Llani, from Pocket Heals, has supplied us with this weeks Blog Azeroth shared topic (which I might be posting just a little bit late). She asks,

“What takes the longest to choose, is the first thing people see, and is the one thing they always remember about you and your character?

Your name.

How did you decide upon the name for your character(s)? Did you delve into Norse, Greek, or Roman mythology? Did you choose a name from one of your family members? Did you mash the “Random” name generator button in vain until you stumbled upon something you liked? Is your name a play on aspects of your class, using spells or other traits? Did you play around with syllables, vowels, and consonants until you found something that you loved?

How long did it take you to come up with your name? Do all of your characters share the same ‘theme’ or naming convention? Have you ever run into someone who had a similar name? How did you feel? Does your character have a partner with “the other half” to your name (such as “Salt” and “Pepper”). Do any of your characters have a “themed” guild that goes along with your name? Do you have a nickname that your guild, friends, or significant other has given your character?

Has your character name become your online persona, or maybe the other way around?

Do you have any tips for naming your characters in WoW, or any other game? Resources, name generators, mythology websites, sources of inspiration, etc.

If you are an avid roleplayer, how was your name decided upon by family/friends? Did your character choose the name later in life or were they given it at birth? There are whole stories behind naming/birthday celebrations that I am sure are floating around out there.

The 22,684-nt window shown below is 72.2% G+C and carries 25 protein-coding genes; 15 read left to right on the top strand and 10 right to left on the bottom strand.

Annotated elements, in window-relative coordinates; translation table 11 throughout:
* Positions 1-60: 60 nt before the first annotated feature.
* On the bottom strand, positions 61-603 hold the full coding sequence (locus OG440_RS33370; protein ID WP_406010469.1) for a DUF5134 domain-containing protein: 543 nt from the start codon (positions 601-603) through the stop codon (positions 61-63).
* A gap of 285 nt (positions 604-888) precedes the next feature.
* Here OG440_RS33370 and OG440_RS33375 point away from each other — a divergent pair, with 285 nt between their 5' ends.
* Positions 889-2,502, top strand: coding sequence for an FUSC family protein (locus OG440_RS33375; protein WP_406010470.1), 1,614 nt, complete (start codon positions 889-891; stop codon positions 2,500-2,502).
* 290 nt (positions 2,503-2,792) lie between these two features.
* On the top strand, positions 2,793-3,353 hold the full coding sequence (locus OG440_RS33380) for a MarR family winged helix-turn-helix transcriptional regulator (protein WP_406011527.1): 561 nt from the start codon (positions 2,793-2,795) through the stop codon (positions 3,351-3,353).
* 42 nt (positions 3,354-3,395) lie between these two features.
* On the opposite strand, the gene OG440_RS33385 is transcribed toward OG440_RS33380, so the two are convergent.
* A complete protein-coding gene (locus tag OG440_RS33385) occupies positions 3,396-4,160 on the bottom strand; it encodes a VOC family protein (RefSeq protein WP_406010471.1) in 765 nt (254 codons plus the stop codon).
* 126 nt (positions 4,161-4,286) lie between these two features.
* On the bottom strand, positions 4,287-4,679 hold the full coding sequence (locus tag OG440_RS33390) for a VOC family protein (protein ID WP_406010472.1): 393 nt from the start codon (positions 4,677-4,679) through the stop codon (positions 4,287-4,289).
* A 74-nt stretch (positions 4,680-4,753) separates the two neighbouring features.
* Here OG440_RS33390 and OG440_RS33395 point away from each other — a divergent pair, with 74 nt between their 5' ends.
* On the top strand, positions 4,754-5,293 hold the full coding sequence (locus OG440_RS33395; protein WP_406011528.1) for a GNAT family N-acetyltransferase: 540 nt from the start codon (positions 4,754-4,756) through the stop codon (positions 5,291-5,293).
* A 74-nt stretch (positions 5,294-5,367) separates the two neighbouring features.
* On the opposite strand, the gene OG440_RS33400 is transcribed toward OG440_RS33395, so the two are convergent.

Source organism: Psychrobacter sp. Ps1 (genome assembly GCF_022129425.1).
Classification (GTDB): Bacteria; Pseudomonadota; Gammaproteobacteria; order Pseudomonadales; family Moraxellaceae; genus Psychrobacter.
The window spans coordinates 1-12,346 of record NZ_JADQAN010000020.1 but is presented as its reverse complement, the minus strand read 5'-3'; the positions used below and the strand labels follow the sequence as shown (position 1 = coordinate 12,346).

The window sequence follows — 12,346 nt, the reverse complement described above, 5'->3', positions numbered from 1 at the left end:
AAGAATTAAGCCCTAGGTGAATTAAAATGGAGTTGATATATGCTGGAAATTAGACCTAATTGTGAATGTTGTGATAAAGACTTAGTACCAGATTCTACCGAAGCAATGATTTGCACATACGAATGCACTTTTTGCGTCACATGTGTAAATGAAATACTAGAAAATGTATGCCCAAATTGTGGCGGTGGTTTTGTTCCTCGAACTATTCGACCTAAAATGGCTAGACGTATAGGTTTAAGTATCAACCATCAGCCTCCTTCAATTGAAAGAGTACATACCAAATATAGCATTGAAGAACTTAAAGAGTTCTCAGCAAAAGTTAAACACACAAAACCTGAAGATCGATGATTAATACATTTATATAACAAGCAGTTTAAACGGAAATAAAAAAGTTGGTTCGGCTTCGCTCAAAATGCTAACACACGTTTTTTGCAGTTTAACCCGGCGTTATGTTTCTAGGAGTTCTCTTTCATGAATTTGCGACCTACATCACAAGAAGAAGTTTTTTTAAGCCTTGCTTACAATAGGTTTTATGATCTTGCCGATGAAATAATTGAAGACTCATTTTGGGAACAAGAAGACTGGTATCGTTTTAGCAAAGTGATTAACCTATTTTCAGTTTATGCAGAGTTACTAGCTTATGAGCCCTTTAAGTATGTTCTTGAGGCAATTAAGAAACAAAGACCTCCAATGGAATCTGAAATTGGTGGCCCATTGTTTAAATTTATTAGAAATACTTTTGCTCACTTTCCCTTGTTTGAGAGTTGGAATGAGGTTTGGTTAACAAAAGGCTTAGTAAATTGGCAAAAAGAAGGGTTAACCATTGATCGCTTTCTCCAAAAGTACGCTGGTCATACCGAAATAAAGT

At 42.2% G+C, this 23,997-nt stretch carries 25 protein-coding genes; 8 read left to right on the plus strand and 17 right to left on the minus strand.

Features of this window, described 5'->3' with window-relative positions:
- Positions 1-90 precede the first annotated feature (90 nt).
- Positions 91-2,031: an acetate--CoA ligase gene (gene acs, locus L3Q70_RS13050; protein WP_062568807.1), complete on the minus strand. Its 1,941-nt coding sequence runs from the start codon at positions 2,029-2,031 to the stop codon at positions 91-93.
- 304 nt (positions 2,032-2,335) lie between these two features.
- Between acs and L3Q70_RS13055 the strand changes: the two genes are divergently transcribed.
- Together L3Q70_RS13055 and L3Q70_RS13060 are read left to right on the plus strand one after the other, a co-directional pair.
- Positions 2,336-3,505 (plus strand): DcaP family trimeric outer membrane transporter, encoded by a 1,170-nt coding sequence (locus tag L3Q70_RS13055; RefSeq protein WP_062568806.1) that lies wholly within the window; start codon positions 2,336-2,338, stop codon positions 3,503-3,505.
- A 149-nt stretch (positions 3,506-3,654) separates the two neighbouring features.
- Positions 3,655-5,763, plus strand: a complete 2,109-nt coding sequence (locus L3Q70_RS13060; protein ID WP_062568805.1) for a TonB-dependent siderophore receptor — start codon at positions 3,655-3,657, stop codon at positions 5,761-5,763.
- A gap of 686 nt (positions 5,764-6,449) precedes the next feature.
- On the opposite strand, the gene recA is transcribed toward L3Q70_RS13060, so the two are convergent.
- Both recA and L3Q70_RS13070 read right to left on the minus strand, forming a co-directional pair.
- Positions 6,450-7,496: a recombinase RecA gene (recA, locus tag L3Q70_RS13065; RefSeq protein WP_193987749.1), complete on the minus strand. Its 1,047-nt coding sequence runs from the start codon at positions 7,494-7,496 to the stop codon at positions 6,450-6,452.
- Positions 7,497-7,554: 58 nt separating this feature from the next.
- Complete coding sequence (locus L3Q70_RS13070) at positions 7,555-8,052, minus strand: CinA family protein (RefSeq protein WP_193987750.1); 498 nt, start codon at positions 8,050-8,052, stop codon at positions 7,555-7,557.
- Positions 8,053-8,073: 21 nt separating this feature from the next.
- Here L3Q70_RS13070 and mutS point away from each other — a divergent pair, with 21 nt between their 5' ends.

So much can be said about names. What does yours say?”


Wow. I could go on for hours (but, to everyone’s relief I’m sure, I won’t). And not to disagree with the Bard, but I’ve always felt that the name you choose for a character has a significant impact on how you feel about them and, by extension, how much you want to play them.

Warning: wall of text in 5…4…3…2…1…

Names, for me, are very important – perhaps because I’ve never cared much for my own real life one! While I have occasionally been known to use a random name generator or look at baby names (or adapt obscure book character names *cough*), as a general rule I simply invent them. This can at times be a long process, since I won’t stop until I actually have it right. If the character is important, it can go on for days or weeks before I’m happy enough to actually settle on one…and, of course, they usually end up with nicknames as well. In the interest of answering some of the questions Llani puts, I thought I might write about the process of choosing a name for one of my real characters.